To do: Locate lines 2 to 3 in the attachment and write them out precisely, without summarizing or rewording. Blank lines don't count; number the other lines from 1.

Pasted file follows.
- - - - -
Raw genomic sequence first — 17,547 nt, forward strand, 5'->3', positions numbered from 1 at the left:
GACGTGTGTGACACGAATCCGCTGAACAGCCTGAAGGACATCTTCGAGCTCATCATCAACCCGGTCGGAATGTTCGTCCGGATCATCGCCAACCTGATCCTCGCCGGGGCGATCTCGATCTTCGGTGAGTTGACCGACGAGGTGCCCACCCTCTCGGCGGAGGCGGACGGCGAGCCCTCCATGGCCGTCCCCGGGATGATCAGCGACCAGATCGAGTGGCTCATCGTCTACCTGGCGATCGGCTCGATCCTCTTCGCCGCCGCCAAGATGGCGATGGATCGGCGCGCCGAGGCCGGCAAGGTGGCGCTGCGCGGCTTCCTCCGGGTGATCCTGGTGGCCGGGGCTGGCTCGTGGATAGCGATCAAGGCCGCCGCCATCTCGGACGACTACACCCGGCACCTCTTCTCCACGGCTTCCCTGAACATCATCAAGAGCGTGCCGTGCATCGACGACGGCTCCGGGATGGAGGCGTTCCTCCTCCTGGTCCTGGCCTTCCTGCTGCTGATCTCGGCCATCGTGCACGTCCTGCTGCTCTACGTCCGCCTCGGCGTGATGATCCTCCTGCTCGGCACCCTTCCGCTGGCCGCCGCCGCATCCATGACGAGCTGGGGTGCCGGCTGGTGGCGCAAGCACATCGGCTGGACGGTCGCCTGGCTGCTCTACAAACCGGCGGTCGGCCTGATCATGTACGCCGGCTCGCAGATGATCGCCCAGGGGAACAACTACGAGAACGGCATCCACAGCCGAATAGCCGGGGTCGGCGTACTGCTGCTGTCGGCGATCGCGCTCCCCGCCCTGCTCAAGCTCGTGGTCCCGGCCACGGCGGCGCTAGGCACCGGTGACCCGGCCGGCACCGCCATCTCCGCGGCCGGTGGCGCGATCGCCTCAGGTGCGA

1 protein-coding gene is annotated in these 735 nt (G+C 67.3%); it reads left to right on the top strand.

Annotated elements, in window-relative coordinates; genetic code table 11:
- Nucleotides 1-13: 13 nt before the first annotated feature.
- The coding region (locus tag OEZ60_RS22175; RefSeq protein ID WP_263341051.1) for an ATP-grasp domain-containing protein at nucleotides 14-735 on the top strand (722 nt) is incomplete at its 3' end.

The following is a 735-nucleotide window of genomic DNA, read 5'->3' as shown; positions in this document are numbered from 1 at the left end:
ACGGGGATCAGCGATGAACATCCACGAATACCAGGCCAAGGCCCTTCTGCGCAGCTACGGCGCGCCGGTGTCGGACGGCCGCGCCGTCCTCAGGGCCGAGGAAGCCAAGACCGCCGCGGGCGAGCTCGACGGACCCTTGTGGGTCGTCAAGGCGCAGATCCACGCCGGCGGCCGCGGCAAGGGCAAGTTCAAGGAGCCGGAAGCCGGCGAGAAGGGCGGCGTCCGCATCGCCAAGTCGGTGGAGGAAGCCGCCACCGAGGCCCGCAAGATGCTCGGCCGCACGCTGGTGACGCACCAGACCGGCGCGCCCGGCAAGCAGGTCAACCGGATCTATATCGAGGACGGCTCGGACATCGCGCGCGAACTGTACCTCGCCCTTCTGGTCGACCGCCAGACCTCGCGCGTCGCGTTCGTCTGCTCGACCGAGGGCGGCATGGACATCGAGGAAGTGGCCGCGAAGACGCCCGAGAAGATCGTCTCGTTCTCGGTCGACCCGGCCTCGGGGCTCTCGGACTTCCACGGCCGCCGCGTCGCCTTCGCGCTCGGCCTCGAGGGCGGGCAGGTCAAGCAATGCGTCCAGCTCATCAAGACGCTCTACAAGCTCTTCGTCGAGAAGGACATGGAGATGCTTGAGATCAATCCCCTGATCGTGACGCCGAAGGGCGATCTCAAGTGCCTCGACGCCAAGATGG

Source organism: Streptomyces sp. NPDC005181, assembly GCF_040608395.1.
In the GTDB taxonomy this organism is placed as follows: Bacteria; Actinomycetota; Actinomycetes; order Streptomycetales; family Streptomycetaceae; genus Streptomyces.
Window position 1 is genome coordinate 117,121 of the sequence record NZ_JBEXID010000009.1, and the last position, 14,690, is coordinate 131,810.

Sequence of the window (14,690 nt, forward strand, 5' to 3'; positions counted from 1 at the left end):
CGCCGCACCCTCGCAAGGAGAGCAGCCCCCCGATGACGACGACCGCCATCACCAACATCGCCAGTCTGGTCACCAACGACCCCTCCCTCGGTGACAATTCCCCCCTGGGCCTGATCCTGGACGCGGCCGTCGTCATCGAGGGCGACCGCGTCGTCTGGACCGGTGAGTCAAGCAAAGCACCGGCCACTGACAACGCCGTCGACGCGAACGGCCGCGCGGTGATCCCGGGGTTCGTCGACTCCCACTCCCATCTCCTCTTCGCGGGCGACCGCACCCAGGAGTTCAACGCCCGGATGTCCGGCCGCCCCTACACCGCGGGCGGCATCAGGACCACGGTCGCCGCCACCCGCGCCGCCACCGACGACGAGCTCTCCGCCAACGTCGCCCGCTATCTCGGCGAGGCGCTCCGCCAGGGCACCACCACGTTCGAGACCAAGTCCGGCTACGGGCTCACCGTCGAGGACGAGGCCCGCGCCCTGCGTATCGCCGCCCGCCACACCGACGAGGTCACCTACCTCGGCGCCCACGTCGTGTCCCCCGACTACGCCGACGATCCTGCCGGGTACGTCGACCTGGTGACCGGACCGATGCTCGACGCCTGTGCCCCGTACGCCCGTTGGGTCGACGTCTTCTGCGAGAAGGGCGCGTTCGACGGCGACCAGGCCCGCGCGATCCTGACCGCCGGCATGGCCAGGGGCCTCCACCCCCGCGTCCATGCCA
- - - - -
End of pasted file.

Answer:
GACGTGTGTGACACGAATCCGCTGAACAGCCTGAAGGACATCTTCGAGCTCATCATCAACCCGGTCGGAATGTTCGTCCGGATCATCGCCAACCTGATCCTCGCCGGGGCGATCTCGATCTTCGGTGAGTTGACCGACGAGGTGCCCACCCTCTCGGCGGAGGCGGACGGCGAGCCCTCCATGGCCGTCCCCGGGATGATCAGCGACCAGATCGAGTGGCTCATCGTCTACCTGGCGATCGGCTCGATCCTCTTCGCCGCCGCCAAGATGGCGATGGATCGGCGCGCCGAGGCCGGCAAGGTGGCGCTGCGCGGCTTCCTCCGGGTGATCCTGGTGGCCGGGGCTGGCTCGTGGATAGCGATCAAGGCCGCCGCCATCTCGGACGACTACACCCGGCACCTCTTCTCCACGGCTTCCCTGAACATCATCAAGAGCGTGCCGTGCATCGACGACGGCTCCGGGATGGAGGCGTTCCTCCTCCTGGTCCTGGCCTTCCTGCTGCTGATCTCGGCCATCGTGCACGTCCTGCTGCTCTACGTCCGCCTCGGCGTGATGATCCTCCTGCTCGGCACCCTTCCGCTGGCCGCCGCCGCATCCATGACGAGCTGGGGTGCCGGCTGGTGGCGCAAGCACATCGGCTGGACGGTCGCCTGGCTGCTCTACAAACCGGCGGTCGGCCTGATCATGTACGCCGGCTCGCAGATGATCGCCCAGGGGAACAACTACGAGAACGGCATCCACAGCCGAATAGCCGGGGTCGGCGTACTGCTGCTGTCGGCGATCGCGCTCCCCGCCCTGCTCAAGCTCGTGGTCCCGGCCACGGCGGCGCTAGGCACCGGTGACCCGGCCGGCACCGCCATCTCCGCGGCCGGTGGCGCGATCGCCTCAGGTGCGA

1 protein-coding gene is annotated in these 735 nt (G+C 67.3%); it reads left to right on the top strand.